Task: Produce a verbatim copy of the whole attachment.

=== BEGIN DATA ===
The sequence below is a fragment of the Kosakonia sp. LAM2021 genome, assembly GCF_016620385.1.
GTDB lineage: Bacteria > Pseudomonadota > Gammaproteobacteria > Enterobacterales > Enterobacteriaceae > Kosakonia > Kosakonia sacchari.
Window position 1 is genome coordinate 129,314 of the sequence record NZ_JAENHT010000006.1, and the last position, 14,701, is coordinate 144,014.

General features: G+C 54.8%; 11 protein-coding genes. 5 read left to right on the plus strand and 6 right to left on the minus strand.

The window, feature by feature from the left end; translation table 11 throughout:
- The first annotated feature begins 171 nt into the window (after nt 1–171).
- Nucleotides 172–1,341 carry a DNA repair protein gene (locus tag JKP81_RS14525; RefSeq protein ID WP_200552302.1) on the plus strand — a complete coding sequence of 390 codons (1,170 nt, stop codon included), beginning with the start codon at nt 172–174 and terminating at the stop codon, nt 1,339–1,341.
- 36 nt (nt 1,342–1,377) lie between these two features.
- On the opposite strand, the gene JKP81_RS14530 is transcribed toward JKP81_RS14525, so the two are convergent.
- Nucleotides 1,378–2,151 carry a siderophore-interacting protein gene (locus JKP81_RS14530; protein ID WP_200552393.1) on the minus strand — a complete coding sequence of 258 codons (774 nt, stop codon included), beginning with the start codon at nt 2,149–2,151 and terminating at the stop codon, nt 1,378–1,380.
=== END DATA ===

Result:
The sequence below is a fragment of the Kosakonia sp. LAM2021 genome, assembly GCF_016620385.1.
GTDB lineage: Bacteria > Pseudomonadota > Gammaproteobacteria > Enterobacterales > Enterobacteriaceae > Kosakonia > Kosakonia sacchari.
Window position 1 is genome coordinate 129,314 of the sequence record NZ_JAENHT010000006.1, and the last position, 14,701, is coordinate 144,014.

General features: G+C 54.8%; 11 protein-coding genes. 5 read left to right on the plus strand and 6 right to left on the minus strand.

The window, feature by feature from the left end; translation table 11 throughout:
- The first annotated feature begins 171 nt into the window (after nt 1–171).
- Nucleotides 172–1,341 carry a DNA repair protein gene (locus tag JKP81_RS14525; RefSeq protein ID WP_200552302.1) on the plus strand — a complete coding sequence of 390 codons (1,170 nt, stop codon included), beginning with the start codon at nt 172–174 and terminating at the stop codon, nt 1,339–1,341.
- 36 nt (nt 1,342–1,377) lie between these two features.
- On the opposite strand, the gene JKP81_RS14530 is transcribed toward JKP81_RS14525, so the two are convergent.
- Nucleotides 1,378–2,151 carry a siderophore-interacting protein gene (locus JKP81_RS14530; protein ID WP_200552393.1) on the minus strand — a complete coding sequence of 258 codons (774 nt, stop codon included), beginning with the start codon at nt 2,149–2,151 and terminating at the stop codon, nt 1,378–1,380.